SR. LOUISE ZDUNICH, NDC
June 23, 2014
Why do we use readings from a Bible at Holy Mass which does not have an imprimatur? How do we know we are getting the truth?
The Old and New Testaments weren't just dropped from heaven. They were gradually developed and accepted as inspired. The Jewish Bible began with the Law, that is, the first five books. For Christians, the first books accepted as inspired were the Gospels, although they weren't the first ones written.
The earliest texts were handwritten on papyrus made from reeds which grew 12 to 15 feet tall or parchment from the skins of animals. Words were not separated and there was no punctuation. Therefore, it is easy to see how differences may have arisen in making copies from these early documents.
Although there were many handwritten Bibles, with the invention of printing, the number of Bibles skyrocketed.
Hebrew was the language of the original books of the Old Testament. Jews were scattered around the Mediterranean world where the language was Greek. As a result, many lost the ability to read their Bible in Hebrew.
Therefore, they decided to translate it into Greek. This version is called the Septuagint from the legend that 72 scholars were put to work on translations and they all came up with exactly the same text.
In the fourth century, the pope commissioned the scholar, St. Jerome, to revise the Latin Bible using the best existing texts. Paula, a member of a religious group of women, worked with him as evidenced by an image in the cave in Bethlehem where they worked.
Their work produced the Vulgate edition. An English translation of this text, the Douay-Rheims, was the official version for Catholics for many years.
In 1943, Pope Pius XII's encyclical Divino Afflante Spiritu (Inspired by the Holy Spirit) called for new translations from the original Hebrew and Greek texts. This encyclical stressed the importance of study of the way these languages were used in other texts in order to better understand their meaning in the Bible.
Father Raymond Brown, the great New Testament scholar, called this encyclical the Magna Carta of biblical studies. Many translations followed. Their aim was to achieve a closer version of the authors' original meaning. Some translations are almost paraphrases of the Bible to make it easier to understand.
Others adhere to a more direct translation of the wording even when its meaning is ambiguous. Some are more poetic and open to diverse interpretation. No translation is perfect.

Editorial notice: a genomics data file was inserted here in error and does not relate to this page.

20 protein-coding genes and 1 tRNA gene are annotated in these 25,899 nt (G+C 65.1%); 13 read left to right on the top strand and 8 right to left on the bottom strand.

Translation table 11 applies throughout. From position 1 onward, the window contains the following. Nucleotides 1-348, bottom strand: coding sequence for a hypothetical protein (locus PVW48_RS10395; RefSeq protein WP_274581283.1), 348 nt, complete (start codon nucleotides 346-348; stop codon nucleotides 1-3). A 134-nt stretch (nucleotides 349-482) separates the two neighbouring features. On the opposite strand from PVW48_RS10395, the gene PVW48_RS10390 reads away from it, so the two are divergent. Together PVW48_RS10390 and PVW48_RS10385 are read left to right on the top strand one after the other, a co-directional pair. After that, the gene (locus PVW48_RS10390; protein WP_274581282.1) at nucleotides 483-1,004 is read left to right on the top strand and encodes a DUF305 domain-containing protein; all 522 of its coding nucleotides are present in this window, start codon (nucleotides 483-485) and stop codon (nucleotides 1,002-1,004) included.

At times, such as in group Bible study, it can be valuable to use more than one version. When we look at the different words selected by different translators, we can better understand the intent of the biblical author.
The deuterocanonical books written around 150 BC were accepted secondarily (hence deutero) but as equal to the rest of Scripture. They form part of the Septuagint but were never included in the Hebrew Bible. Early Christians used the Septuagint as is evident in quotations by New Testament and early Christian writers.
With the 16th century Reformation, Protestants rejected the Septuagint as a rejection of everything Catholic.
The newer translations are more accurate since scholars have used the oldest and best texts available. In addition, discoveries of ancient texts of various kinds have helped them understand the way words were used by ancient writers. These newer translations are accepted by Catholics and Protestants alike.
The Revised Standard Version was the only accepted translation that included the deuterocanonical books. It was the most widely authorized by the Catholic, Protestant and the Greek Orthodox churches. The bishops' approval is almost like an imprimatur.
The 1989 New Revised Standard Version, published by the U.S. National Council of the Churches of Christ, was approved by the Canadian Conference of Catholic Bishops for use in the Eucharistic Liturgy. This version employed 30 men and women, top scholars from Roman Catholic and Greek Orthodox churches, top Protestant scholars and a Jewish scholar.
We can rest assured that we are getting the Bible that best conveys the original authors' meaning.
(Other questions? Email: email@example.com)
Currently rated by 0 people